Heading East From Eden

By Alex Heldman

The first time he drove past, he didn’t notice. He didn’t notice much, as far as things go. The world he navigated was a paint stroke, verdant and idyllic. Those first weeks, the buds were fertile and the sun held in the sky and shadows were underfoot. He thought he saw things like Van Gogh did, maybe Monet—but then again, that could have been the wine. Monet had always been his favorite, Claude, a spongy name that sounds like his paintings look.

The second time he drove past, he saw it. He was uncomfortable and soaked with the unidentifiable mix of liquids that filled his day and changed the color of his clothes. Not in the normal dry-to-wet way, mind you, but in a way akin to paint. Blue became purple, white became purple, really, all his clothes became purple. But it didn’t matter because he saw it.

He was thankful, then, for 1852 and for heavy rains. Floods left the main road through Napa Valley impassable that year. Silverado Trail was the solution, a 29-mile road that sits, in most regions, slightly above the valley floor, connecting Napa to Calistoga. It was along Silverado that he saw the vantage, just south of Rector Canyon, the point where the trees waned and the air opened and he saw the most perfect view of the valley. The vineyards spread out beneath him like rumors, whispers that there was somewhere on Earth that remained Edenic. Save the rows, there was only a single mark of human hand: a small building, red but paler in the sun, that sat halfway across the valley floor. The vineyards were buffeted on the far side by mountains, the Mayacamas, though he always thought they lacked the edge and cliff of real mountains. There was no edge here—the wine saw to that.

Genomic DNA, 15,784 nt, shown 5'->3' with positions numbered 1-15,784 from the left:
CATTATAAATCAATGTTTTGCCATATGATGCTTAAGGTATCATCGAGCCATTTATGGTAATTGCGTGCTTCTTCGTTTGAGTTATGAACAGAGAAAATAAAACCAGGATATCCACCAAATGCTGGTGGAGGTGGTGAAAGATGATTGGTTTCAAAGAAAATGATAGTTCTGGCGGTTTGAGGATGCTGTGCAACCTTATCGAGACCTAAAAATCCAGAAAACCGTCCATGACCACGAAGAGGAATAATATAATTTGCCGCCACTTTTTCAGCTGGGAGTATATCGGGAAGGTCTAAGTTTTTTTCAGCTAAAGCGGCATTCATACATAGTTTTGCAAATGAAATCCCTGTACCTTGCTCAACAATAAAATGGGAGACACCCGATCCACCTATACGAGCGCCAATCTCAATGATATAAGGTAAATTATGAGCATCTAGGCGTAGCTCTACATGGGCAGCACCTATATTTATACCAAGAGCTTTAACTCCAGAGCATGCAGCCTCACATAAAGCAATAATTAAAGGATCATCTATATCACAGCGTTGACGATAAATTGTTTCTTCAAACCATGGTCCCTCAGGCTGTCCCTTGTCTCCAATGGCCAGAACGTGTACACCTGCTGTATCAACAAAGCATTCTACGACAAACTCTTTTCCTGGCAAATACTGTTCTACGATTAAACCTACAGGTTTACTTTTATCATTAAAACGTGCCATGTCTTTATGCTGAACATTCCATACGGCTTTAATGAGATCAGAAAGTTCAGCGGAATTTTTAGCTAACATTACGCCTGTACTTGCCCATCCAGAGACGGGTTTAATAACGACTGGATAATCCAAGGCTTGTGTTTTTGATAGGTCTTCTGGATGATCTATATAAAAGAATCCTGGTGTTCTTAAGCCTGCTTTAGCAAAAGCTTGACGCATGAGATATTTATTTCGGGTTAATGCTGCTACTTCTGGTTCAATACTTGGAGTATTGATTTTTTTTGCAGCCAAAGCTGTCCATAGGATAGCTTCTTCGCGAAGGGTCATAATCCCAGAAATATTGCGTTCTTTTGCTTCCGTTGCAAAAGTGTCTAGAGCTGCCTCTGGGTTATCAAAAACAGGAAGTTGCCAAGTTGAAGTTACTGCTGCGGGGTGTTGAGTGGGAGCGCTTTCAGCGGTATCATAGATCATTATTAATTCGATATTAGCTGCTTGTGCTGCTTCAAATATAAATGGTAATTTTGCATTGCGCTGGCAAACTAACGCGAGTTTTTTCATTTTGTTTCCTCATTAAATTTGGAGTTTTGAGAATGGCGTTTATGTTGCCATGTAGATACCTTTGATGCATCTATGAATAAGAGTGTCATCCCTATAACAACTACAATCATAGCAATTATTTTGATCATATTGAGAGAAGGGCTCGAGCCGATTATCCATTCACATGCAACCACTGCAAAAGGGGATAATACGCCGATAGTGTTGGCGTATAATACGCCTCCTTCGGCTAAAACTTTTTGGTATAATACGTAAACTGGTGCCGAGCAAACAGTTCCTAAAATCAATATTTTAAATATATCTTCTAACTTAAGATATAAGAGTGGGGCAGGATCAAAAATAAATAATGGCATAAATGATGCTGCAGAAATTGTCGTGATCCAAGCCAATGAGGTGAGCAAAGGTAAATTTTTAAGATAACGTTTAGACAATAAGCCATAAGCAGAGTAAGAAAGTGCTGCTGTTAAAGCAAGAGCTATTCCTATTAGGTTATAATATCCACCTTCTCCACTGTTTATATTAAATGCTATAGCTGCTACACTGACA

A few moments later, the trees swallowed him and it was gone. He could have turned the car around, but he was still soaked, and besides, he lived here. He had plenty of time to decide how to return. It seemed slightly heretical to want to pull over for a picture. Gawking and immortalizing was something tourists did, not hardened locals. He had a house here, after all.

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But he was someone raised in the 21st century. Etiquette demanded he post on social media.

The likes meant his day had meaning. The validation was intoxicating. Especially given the fact that he had, in the eyes of his social world, a dream job. It was something romantic and poetic, one people longed for as they sat in white-lit offices, typing numbers into screens. He made wine! What could be more glamorous?